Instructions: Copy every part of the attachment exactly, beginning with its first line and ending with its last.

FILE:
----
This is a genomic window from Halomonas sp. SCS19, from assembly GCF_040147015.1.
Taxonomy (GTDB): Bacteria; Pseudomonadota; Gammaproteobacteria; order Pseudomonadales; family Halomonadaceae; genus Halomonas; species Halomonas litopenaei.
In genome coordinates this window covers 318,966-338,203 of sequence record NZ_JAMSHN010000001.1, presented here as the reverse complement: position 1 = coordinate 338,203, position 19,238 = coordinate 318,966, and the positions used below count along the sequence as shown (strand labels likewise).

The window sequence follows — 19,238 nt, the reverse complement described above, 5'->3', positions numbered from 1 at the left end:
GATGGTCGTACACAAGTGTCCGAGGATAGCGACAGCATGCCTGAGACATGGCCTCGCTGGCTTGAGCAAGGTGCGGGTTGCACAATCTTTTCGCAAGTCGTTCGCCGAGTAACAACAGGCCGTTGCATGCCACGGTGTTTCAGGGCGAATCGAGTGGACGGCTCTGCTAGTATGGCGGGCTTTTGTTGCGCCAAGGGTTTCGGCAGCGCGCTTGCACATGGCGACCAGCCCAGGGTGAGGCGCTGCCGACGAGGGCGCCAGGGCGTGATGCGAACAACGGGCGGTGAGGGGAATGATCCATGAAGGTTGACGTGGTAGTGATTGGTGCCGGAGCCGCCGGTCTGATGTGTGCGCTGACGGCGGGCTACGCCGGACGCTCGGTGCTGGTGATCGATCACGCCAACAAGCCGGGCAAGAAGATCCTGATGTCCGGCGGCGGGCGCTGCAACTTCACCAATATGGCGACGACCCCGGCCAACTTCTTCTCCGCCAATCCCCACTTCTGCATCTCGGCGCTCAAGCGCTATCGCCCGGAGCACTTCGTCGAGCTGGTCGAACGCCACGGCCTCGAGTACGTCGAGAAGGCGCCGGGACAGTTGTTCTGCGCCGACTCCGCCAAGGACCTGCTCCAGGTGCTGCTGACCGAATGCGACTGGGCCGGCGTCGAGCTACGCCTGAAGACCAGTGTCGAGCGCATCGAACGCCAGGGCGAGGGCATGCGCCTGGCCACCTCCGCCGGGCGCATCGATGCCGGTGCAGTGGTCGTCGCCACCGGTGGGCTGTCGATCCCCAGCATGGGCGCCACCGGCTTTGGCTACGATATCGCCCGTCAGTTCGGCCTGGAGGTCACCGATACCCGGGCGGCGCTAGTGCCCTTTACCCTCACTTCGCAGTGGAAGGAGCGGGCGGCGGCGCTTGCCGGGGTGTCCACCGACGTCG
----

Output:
This is a genomic window from Halomonas sp. SCS19, from assembly GCF_040147015.1.
Taxonomy (GTDB): Bacteria; Pseudomonadota; Gammaproteobacteria; order Pseudomonadales; family Halomonadaceae; genus Halomonas; species Halomonas litopenaei.
In genome coordinates this window covers 318,966-338,203 of sequence record NZ_JAMSHN010000001.1, presented here as the reverse complement: position 1 = coordinate 338,203, position 19,238 = coordinate 318,966, and the positions used below count along the sequence as shown (strand labels likewise).

The window sequence follows — 19,238 nt, the reverse complement described above, 5'->3', positions numbered from 1 at the left end:
GATGGTCGTACACAAGTGTCCGAGGATAGCGACAGCATGCCTGAGACATGGCCTCGCTGGCTTGAGCAAGGTGCGGGTTGCACAATCTTTTCGCAAGTCGTTCGCCGAGTAACAACAGGCCGTTGCATGCCACGGTGTTTCAGGGCGAATCGAGTGGACGGCTCTGCTAGTATGGCGGGCTTTTGTTGCGCCAAGGGTTTCGGCAGCGCGCTTGCACATGGCGACCAGCCCAGGGTGAGGCGCTGCCGACGAGGGCGCCAGGGCGTGATGCGAACAACGGGCGGTGAGGGGAATGATCCATGAAGGTTGACGTGGTAGTGATTGGTGCCGGAGCCGCCGGTCTGATGTGTGCGCTGACGGCGGGCTACGCCGGACGCTCGGTGCTGGTGATCGATCACGCCAACAAGCCGGGCAAGAAGATCCTGATGTCCGGCGGCGGGCGCTGCAACTTCACCAATATGGCGACGACCCCGGCCAACTTCTTCTCCGCCAATCCCCACTTCTGCATCTCGGCGCTCAAGCGCTATCGCCCGGAGCACTTCGTCGAGCTGGTCGAACGCCACGGCCTCGAGTACGTCGAGAAGGCGCCGGGACAGTTGTTCTGCGCCGACTCCGCCAAGGACCTGCTCCAGGTGCTGCTGACCGAATGCGACTGGGCCGGCGTCGAGCTACGCCTGAAGACCAGTGTCGAGCGCATCGAACGCCAGGGCGAGGGCATGCGCCTGGCCACCTCCGCCGGGCGCATCGATGCCGGTGCAGTGGTCGTCGCCACCGGTGGGCTGTCGATCCCCAGCATGGGCGCCACCGGCTTTGGCTACGATATCGCCCGTCAGTTCGGCCTGGAGGTCACCGATACCCGGGCGGCGCTAGTGCCCTTTACCCTCACTTCGCAGTGGAAGGAGCGGGCGGCGGCGCTTGCCGGGGTGTCCACCGACGTCG